Our look at the hymn selection in The Service Hymnal: A Lutheran Homecoming (TSH) continues. For those just now tuning in, here's a general recap of the notes we have struck so far: (1) As one man's "dream hymnal," compiled and published on his own initiative, it reveals the importance of subjecting a hymnal project to the consent and consensus of a wider church body. (2) As the work of a Lutheran who converted to Methodism and back again, it invites suspicion of a fundamental bias against historical Lutheran criteria for hymn selection. (3) As a representative of a "conservative" school of thought, it reveals the importance of identifying precisely what period of "Lutheranism" one means to conserve. (4) With respect to the hymns in its Advent and Christmas sections, it also points up the importance of understanding the difference between a religious-themed folksong, carol, or popular ditty, and a hymn for public worship. Now let's see whether the next clutch of hymns corrects the impression that this book is, at bottom, a document of vanity, ignorance, so-so theology, and (let's face it) bad taste.
Although the Epiphany Season can sometimes run as long as nine Sundays (depending on which lectionary one uses and the date of Easter that year), these are the only two hymns listed under "Epiphany."
53 "What wondrous love is this" is a "USA folk hymn" from the American south, circa 1840. I have mentioned before that, for all its dark grandeur, it can be a trial of patience, what with each stanza repeating a few phrases of text several times in a slow tempo. Sucha adds to the tedium by inserting a stanza of his own composition.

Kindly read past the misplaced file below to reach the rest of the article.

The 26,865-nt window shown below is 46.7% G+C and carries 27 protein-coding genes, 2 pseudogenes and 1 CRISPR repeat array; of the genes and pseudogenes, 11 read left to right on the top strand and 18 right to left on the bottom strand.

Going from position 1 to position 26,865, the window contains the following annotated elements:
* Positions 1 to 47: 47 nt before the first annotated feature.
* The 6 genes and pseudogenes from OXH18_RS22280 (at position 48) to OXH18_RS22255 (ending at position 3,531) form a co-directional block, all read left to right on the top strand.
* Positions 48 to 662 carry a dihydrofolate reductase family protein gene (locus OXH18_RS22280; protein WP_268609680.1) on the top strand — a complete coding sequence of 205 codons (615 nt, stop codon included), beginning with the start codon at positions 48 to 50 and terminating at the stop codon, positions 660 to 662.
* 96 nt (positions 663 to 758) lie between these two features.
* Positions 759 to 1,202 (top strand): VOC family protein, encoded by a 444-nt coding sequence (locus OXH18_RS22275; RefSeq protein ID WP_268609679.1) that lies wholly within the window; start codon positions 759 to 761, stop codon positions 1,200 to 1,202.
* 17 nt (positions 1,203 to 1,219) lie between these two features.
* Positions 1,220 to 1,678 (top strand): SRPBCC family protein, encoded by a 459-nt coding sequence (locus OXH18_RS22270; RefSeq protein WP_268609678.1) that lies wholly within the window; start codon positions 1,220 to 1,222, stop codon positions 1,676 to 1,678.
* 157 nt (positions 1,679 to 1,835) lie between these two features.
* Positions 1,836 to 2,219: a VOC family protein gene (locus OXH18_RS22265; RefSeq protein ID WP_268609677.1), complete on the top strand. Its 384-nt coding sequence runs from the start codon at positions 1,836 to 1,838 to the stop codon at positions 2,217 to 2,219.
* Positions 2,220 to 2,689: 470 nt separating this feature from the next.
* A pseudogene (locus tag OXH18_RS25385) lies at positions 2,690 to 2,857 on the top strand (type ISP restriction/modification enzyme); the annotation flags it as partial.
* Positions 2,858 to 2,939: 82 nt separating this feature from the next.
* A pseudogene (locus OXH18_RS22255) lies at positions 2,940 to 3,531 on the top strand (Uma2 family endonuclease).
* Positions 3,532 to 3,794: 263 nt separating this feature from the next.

57 and 58 "All glory, laud, and honor" are two translations, side by side, of the 9th century hymn by Theodulph of Orleans. Hymn 57 is the "restored text and harmony," meaning J. M. Neale's (1818-66) translation and the arrangement from SBH.2 Hymn 58 is the "modern text version," with an only slightly different harmony by W. H. Monk (1823-89). It is interesting to compare the two versions, but really! What is an editor for but to make decisions? If he had chosen one version over the other, he could have spared room for another hymn. Or maybe that isn't such a good idea... Also interesting is the historical blurb's claim that St. Theodulph sang this hymn to the tune here named after him. This conflicts with the credit line, which ascribes the tune to Melchior Teschner, 1615. Sucha's informative chin-wag seems to be getting ahead of his data.
62 "Were you there?"—still tacky, for reasons I have already mentioned in this thread. Sucha's blurb at the end of the piece hints that its purpose is to enable worshipers to "express their feelings about Christ's passion." Imagine how much meaning relating to the same could be expressed in the time it takes to sing this slow, trembly spiritual.
63 "Jesus, keep me near the cross" has also come up before. The blurb explains that Fanny Crosby, "probably the most prolific hymnist in history," wrote over 8,000 hymns; and composer Doane, perpetrator of the tune that accompanies her text, wrote 2,200 hymn tunes. Both authors demonstrate in this hymn that quantity is no substitute for quality. That their work is widely distributed among American hymnals also goes to show that there is no accounting for taste.
This brings us to the cusp of the Easter section of the hymnal, which I reckon is enough tackiness for today. Besides, I'm depressed. Professor "Let's dial Lutheranism back to the golden age of SBH," sometimes also known as Captain "I've returned from Methodism with a strategy to save the Lutheran church," is really getting me down. Have you noticed that practically every song so far has been an eligible target for my snobbery? That there have been hardly any truly Lutheran hymns up to this point? To be sure, there will be a thick appendix later on that majors in that sort of thing. So it really isn't quite as bad as it looks. But it's just one more tribute to the tackiness of Sucha's editing job that he lets the casual peruser gather the impression that the future of Lutheranism, as he sees it, has been stripped of meaningfully Lutheran content. It's the tackiness of a hymnal compiler who can't get out of his own way.
1The Lutheran Service Book and Evangelical Lutheran Worship, both published in 2006.
2Service Book and Hymnal, 1958.